For this project, we will work on development of software tools for ultrasound data analysis and tissue characterization, as well as machine learning components. Several image processing techniques will developed in Python and used to extract quantitative biomarkers from ultrasound data; candidates will also learn to develop machine learning approaches for analyzing ultrasound data in pre-clinical and clinical applications. If in person work is possible, microbubble fabrication and wet lab work will also be carried out and the candidate may be able to partake in this work.

Skills required:
- Python (and some Matlab)
- Basic experience with Tensorflow or Pytorch or SciKit

Skills that will be learned:
- ITK/VTK and MevisLab
- Ultrasound imaging and physics/eng
- Python and UI development
- Tensorflow
- Working with raw ultrasound signals and 3D data sets
- Contrast agent fabrication (maybe) and some ultrasound experiments

PI: Olivier Gevaert, PhD

Type of Research: Dry lab

Possible Project:

My lab focuses on biomedical data fusion: the development of machine learning methods for biomedical decision support using multi-scale biomedical data. Previously we pioneered data fusion work using Bayesian and kernel methods studying breast and ovarian cancer. Additionally, we developed computational algorithms for the identification of driver genes using multi-omics data. Furthermore, we are working on multi-scale biomedical data fusion methods, bridging the molecular using omics data, cellular using pathology data and tissue using medical imaging data.

Lab Profile: http://med.stanford.edu/gevaertlab.html

Instructor: Sharon Hori, PhD  

Type of Research: Combination of wet and dry lab

Possible Project:

Most cancers can be more effectively treated if they are discovered early. The Hori Lab is improving the detection of early-stage cancers using secreted cancer-specific biomarkers, which are proteins or other molecules released from tumor cells into the blood. The purpose of this training opportunity is to develop innovative strategies to detect small, early-stage cancers from a routine blood sample. This involves learning how to design and conduct molecular and cellular biology experiments, utilize novel molecular imaging techniques, and integrate these experimental results with computational models to study the relationship between a growing tumor and the amount of biomarker it secretes. Cancers of the breast, ovary, lung, pancreas, and prostate will be the primary focus.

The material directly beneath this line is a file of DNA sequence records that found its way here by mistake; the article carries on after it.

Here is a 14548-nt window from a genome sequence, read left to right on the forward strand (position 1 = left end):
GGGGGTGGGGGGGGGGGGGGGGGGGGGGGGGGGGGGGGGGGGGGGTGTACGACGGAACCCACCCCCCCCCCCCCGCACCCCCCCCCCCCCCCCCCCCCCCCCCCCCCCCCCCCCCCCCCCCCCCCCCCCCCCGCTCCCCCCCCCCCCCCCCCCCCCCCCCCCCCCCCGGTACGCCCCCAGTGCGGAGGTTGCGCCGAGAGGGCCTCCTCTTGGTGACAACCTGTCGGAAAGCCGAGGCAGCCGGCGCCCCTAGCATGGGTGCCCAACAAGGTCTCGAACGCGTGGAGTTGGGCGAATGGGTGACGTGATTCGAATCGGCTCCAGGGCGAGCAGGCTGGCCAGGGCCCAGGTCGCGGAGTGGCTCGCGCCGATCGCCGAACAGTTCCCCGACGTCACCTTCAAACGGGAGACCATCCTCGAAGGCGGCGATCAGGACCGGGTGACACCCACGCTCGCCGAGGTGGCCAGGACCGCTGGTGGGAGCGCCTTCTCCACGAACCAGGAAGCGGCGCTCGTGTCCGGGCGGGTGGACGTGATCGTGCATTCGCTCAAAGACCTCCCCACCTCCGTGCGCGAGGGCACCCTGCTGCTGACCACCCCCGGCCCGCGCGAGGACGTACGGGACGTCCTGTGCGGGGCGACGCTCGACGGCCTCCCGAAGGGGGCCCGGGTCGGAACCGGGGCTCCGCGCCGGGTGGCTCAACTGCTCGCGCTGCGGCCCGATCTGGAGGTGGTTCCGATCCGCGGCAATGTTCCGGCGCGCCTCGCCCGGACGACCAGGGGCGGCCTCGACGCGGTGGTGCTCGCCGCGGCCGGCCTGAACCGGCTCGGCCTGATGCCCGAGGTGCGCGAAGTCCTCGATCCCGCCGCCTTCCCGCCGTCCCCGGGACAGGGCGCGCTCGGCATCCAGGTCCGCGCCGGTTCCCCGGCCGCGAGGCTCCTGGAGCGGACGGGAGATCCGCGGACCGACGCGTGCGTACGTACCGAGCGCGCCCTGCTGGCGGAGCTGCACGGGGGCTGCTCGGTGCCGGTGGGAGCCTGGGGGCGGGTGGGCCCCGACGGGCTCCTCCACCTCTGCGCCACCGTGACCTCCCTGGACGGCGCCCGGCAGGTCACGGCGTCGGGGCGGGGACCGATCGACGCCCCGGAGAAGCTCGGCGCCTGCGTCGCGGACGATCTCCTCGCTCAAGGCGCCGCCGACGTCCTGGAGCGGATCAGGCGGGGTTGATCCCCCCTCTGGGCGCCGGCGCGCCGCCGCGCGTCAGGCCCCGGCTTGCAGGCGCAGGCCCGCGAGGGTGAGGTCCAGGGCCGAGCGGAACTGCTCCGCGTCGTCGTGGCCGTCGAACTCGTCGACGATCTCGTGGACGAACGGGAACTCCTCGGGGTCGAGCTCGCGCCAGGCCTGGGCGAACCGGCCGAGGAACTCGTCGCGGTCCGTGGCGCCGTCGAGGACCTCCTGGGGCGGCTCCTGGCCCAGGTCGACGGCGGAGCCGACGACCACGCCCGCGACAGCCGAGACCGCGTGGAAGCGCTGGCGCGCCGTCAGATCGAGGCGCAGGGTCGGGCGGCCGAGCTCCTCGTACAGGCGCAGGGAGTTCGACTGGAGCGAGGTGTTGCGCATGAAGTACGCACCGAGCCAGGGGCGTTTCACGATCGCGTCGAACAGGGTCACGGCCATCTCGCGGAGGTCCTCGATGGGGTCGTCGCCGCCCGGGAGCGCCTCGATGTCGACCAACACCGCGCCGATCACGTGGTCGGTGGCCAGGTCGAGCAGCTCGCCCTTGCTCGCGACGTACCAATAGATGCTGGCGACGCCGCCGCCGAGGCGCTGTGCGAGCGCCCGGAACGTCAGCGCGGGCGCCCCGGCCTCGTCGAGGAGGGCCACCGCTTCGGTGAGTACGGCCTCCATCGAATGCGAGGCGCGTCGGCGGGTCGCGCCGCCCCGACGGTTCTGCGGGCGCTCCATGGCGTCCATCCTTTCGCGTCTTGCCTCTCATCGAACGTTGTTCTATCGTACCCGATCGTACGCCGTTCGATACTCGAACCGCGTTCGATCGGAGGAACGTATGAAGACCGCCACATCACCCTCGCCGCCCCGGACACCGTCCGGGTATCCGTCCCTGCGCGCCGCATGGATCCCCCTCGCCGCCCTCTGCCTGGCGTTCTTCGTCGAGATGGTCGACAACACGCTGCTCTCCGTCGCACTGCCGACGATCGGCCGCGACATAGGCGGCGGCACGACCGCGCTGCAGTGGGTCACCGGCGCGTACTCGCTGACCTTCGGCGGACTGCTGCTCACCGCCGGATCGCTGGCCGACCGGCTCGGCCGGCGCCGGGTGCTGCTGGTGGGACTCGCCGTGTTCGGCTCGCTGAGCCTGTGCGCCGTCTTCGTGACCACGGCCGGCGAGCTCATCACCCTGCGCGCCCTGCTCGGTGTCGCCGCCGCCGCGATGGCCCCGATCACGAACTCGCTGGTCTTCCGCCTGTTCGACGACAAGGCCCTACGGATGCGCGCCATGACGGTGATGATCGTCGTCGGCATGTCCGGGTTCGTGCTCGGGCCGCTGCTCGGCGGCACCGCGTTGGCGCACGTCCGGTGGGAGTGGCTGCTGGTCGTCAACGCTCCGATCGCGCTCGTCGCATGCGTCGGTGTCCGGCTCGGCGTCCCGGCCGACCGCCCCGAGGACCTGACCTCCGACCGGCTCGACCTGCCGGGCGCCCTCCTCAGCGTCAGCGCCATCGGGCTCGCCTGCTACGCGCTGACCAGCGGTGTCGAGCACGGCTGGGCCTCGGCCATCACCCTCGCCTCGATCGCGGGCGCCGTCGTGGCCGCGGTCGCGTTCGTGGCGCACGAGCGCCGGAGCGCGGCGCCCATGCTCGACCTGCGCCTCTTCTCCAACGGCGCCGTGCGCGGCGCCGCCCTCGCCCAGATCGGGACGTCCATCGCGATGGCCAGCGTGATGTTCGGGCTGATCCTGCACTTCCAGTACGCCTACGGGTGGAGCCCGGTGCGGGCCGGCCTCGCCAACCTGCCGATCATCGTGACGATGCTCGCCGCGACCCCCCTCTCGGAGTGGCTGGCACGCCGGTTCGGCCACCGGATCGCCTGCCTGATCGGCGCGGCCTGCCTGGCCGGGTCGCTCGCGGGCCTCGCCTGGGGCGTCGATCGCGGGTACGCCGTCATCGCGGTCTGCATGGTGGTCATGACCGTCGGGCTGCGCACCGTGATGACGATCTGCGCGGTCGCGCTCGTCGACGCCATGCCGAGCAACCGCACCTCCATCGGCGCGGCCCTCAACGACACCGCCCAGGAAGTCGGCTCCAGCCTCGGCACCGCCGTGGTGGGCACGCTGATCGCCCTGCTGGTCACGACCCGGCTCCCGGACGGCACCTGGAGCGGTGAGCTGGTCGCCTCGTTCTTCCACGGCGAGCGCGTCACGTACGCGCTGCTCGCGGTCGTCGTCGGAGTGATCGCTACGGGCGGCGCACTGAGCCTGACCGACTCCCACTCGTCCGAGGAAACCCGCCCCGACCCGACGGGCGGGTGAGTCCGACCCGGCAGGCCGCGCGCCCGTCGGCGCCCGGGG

The applicant should be a highly-motivated undergraduate with a basic background in molecular/cellular biology and/or mathematics (single-variable calculus), and have a strong desire to learn and integrate biological and computational modeling techniques. Computer programming, mathematical modeling, and machine learning skills are preferred but not required. The student mayl have the opportunity to learn how to culture cancer cells, perform assays to assess cell viability and measure secreted biomarker levels, image live cancer cells using fluorescence and bioluminescence techniques, study cell properties using flow cytometry, develop basic mathematical/computational models for tumor growth and biomarker secretion, and/or use mathematical modeling and machine learning approaches to study or make predictions about cancer state. This summer research program will provide a unique opportunity to gain hands-on experience in biological and computational research, and is ideal for students interested in cancer research, molecular/cellular biology, medicine, computational and systems biology, computer science, biomedical engineering and related fields. Minimum 40 hr/week required.

PI: Ramasamy Paulmurugan, PhD

Type of Laboratory Research: Combination of wet and dry lab

Possible Projects:

1. Imaging epigenetic changes in cells

Epigenetic changes, such as histone methylations and protein sumoylations control various cellular functions at different stages of developments and in pathological conditions. Since these epigenetic changes are considered early event in cellular pathogenesis, we develop various imaging techniques to monitor these events in vitro in cells and in living animals. Specifically, we develop molecular imaging biosensors for real-time monitoring of histone methylation associated protein-protein interactions (H3K9me/chromodomain and H3K27me/chromodomain) in cells and small animal models. These imaging sensors are essential tools for studying changes in histone methylation during disease development process, and for screening small molecule drugs that can be used to modulate histone methylation patterns in cancer cells as a preventive or therapeutic mechanism in oncogenesis.

2. Genetically encoded molecular biosensors for imaging protein function